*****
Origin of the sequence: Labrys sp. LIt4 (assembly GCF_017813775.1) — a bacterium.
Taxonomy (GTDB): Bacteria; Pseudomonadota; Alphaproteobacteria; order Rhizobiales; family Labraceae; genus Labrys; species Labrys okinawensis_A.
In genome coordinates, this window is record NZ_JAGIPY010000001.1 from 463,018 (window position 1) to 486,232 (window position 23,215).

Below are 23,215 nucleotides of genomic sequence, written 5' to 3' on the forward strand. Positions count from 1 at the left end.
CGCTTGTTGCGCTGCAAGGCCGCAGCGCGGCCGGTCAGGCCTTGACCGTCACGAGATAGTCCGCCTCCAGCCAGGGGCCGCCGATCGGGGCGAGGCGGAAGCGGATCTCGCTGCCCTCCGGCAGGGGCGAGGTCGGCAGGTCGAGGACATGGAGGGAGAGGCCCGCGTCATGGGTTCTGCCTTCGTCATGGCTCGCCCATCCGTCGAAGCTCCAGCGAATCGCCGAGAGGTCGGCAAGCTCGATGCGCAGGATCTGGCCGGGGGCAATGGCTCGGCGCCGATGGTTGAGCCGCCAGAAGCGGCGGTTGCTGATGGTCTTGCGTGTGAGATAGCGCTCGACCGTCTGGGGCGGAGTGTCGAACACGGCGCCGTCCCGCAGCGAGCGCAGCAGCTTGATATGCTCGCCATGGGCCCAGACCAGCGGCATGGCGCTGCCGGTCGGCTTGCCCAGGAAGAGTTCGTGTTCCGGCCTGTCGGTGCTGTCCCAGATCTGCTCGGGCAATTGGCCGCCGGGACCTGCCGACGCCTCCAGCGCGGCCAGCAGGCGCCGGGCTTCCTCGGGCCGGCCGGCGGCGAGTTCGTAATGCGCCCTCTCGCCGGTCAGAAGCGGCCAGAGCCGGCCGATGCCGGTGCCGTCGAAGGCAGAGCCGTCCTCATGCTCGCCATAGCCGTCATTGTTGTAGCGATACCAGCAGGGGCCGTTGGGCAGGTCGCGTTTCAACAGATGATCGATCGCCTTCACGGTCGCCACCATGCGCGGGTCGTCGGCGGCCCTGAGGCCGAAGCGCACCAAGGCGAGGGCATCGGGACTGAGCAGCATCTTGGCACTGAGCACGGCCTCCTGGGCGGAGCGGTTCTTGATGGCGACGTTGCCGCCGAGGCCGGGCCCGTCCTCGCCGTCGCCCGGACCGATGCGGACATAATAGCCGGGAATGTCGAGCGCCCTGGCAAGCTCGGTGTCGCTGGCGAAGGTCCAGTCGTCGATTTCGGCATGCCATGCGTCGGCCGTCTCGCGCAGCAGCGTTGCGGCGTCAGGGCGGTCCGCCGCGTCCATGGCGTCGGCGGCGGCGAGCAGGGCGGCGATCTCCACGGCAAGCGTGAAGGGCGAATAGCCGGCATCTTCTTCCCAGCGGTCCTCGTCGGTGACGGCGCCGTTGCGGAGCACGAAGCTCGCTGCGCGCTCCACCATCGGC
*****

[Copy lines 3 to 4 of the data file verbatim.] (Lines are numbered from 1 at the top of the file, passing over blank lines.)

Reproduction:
In genome coordinates, this window is record NZ_JAGIPY010000001.1 from 463,018 (window position 1) to 486,232 (window position 23,215).

Below are 23,215 nucleotides of genomic sequence, written 5' to 3' on the forward strand. Positions count from 1 at the left end.